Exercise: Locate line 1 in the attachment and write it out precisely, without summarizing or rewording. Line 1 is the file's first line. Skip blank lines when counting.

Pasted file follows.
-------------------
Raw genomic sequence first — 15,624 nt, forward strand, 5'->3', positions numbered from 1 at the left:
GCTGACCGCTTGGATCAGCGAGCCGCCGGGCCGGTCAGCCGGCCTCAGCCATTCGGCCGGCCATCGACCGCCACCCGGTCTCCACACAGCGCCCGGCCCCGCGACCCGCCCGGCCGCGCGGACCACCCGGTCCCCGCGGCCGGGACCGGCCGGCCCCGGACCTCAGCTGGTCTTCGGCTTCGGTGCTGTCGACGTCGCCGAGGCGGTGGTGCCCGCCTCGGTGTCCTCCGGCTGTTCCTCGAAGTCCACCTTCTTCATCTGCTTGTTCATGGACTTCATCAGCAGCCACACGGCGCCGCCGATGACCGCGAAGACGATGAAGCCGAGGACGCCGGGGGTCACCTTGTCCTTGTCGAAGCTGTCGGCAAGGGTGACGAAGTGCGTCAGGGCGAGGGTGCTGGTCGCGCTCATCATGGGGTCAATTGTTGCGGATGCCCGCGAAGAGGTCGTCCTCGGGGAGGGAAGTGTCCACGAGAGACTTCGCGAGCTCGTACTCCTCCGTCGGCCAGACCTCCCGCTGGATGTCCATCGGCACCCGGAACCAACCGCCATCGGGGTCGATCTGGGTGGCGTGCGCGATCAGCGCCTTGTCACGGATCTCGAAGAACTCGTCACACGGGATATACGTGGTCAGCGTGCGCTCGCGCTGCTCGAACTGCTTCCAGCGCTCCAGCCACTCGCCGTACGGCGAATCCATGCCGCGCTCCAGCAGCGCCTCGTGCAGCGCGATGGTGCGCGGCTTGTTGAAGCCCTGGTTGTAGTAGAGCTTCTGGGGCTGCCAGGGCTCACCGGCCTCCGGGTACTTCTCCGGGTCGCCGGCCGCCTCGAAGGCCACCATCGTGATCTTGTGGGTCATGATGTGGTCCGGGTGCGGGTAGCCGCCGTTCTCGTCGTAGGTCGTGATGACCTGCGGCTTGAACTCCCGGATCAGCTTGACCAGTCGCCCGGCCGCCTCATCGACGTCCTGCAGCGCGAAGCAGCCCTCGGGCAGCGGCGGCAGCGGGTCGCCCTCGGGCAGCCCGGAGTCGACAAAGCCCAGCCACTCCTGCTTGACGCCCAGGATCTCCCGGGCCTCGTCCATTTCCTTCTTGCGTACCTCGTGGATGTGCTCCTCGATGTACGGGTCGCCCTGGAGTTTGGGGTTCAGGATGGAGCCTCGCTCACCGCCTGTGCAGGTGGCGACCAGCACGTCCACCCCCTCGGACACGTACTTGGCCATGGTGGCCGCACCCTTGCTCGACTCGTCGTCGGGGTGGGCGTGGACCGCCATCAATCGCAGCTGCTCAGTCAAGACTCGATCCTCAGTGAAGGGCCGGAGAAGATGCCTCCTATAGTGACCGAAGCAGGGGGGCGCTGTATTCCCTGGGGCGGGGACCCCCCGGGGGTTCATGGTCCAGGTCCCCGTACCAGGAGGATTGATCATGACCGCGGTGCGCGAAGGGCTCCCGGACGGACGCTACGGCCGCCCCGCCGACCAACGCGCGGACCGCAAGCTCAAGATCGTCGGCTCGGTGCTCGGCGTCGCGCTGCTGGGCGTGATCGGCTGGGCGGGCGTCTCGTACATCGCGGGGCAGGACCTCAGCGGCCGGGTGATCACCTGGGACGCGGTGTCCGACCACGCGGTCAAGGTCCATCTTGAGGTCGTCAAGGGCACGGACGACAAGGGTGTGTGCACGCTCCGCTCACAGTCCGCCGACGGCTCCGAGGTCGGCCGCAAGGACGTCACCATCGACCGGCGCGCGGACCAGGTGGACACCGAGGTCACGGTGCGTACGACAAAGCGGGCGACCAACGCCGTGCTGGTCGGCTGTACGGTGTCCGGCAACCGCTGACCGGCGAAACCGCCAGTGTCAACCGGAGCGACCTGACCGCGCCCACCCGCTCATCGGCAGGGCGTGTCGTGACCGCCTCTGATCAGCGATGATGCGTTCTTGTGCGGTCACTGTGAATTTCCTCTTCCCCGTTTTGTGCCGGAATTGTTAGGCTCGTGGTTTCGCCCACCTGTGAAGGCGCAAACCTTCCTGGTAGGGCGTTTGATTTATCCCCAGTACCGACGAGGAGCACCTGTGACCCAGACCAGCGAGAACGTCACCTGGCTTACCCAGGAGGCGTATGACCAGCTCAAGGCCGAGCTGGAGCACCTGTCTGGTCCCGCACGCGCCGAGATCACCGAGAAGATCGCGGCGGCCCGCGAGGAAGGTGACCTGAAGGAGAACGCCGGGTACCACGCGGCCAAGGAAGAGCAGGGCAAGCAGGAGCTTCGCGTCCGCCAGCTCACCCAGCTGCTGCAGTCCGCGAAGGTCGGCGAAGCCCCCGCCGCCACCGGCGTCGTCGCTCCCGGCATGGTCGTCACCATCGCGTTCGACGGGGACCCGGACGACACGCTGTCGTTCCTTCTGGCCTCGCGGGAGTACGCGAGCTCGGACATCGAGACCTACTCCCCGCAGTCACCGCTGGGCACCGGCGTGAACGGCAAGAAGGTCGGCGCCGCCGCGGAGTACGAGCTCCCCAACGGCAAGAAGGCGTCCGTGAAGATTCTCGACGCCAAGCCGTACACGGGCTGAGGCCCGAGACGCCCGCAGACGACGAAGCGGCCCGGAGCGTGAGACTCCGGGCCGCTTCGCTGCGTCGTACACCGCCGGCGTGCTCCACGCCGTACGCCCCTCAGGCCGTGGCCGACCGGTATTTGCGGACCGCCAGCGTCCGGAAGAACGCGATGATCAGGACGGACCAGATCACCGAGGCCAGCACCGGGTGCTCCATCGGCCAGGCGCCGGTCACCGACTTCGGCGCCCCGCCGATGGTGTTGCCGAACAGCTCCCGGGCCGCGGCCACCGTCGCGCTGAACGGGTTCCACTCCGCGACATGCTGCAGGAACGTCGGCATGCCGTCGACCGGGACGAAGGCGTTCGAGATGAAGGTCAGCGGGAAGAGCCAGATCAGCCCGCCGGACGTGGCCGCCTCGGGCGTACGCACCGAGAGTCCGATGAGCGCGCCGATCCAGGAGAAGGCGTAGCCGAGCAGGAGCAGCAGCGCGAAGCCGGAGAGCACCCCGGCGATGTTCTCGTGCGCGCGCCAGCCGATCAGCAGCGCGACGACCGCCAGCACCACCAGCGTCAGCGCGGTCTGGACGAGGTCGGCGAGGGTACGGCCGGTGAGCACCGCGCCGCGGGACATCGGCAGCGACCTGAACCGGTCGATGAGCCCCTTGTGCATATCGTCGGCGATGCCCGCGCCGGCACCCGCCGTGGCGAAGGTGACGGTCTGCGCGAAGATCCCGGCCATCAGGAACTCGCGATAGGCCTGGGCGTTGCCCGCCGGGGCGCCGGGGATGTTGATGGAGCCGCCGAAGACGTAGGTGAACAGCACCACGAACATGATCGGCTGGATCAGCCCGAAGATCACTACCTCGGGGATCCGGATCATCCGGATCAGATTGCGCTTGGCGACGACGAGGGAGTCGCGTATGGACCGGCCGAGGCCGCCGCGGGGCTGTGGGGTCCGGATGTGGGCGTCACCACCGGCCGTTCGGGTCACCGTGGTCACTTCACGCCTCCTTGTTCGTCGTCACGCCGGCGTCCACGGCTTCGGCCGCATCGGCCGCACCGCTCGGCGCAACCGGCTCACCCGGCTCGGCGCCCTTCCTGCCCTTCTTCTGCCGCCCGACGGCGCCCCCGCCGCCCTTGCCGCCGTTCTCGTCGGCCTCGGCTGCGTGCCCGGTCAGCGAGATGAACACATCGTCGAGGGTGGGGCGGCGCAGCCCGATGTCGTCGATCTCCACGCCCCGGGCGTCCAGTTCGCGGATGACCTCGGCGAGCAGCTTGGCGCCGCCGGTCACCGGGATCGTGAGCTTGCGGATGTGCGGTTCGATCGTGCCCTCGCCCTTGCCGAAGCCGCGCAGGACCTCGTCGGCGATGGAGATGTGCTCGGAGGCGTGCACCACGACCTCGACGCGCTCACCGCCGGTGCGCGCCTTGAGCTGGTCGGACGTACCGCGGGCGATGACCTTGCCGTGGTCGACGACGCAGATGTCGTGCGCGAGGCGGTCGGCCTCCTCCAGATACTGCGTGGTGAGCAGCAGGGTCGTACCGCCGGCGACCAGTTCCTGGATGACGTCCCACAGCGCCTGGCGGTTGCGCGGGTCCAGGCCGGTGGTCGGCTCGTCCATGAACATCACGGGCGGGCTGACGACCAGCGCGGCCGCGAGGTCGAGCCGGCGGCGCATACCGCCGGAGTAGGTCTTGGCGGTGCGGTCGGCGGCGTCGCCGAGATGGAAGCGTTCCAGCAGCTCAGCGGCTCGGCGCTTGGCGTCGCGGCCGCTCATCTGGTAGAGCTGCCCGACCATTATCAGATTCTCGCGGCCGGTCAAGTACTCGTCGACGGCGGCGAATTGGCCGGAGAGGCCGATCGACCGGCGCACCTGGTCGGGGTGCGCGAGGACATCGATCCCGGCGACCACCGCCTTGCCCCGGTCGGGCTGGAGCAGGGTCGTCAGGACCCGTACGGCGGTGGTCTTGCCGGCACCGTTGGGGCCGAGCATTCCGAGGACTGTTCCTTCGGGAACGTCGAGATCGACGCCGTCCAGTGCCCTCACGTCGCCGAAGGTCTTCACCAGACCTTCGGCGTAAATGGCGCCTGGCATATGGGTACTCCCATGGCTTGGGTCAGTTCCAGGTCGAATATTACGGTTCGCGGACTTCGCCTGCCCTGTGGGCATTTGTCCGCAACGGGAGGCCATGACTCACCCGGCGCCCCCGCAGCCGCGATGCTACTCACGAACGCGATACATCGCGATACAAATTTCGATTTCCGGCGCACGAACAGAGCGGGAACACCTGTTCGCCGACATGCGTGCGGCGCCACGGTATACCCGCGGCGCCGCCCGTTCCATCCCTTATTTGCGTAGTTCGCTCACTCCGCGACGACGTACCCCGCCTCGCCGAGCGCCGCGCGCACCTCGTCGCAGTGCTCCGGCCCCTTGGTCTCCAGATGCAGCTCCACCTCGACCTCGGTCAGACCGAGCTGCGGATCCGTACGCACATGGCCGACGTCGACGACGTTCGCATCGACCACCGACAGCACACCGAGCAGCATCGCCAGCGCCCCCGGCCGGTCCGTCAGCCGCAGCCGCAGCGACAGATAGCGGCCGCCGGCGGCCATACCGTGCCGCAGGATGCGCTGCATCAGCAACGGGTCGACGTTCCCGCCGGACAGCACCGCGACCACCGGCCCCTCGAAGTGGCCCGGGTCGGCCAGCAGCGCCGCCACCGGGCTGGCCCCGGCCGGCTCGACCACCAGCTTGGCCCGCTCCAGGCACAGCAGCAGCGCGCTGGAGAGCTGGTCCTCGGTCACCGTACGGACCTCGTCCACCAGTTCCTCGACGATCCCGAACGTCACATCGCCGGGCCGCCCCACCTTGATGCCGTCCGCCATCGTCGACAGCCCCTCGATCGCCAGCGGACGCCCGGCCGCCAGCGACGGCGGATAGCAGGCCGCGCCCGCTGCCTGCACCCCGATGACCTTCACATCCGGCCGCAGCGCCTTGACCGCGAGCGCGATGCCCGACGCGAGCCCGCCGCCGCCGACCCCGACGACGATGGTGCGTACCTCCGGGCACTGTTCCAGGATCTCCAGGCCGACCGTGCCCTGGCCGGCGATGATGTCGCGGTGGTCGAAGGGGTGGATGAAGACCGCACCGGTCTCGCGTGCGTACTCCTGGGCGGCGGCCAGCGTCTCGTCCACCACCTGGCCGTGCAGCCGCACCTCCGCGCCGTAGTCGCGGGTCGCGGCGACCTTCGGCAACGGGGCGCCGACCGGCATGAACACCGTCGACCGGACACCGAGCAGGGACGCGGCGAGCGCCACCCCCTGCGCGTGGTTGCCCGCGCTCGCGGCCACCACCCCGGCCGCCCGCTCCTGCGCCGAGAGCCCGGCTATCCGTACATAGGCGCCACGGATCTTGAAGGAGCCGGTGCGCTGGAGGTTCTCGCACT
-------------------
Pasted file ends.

Raw genomic sequence first — 15,624 nt, forward strand, 5'->3', positions numbered from 1 at the left: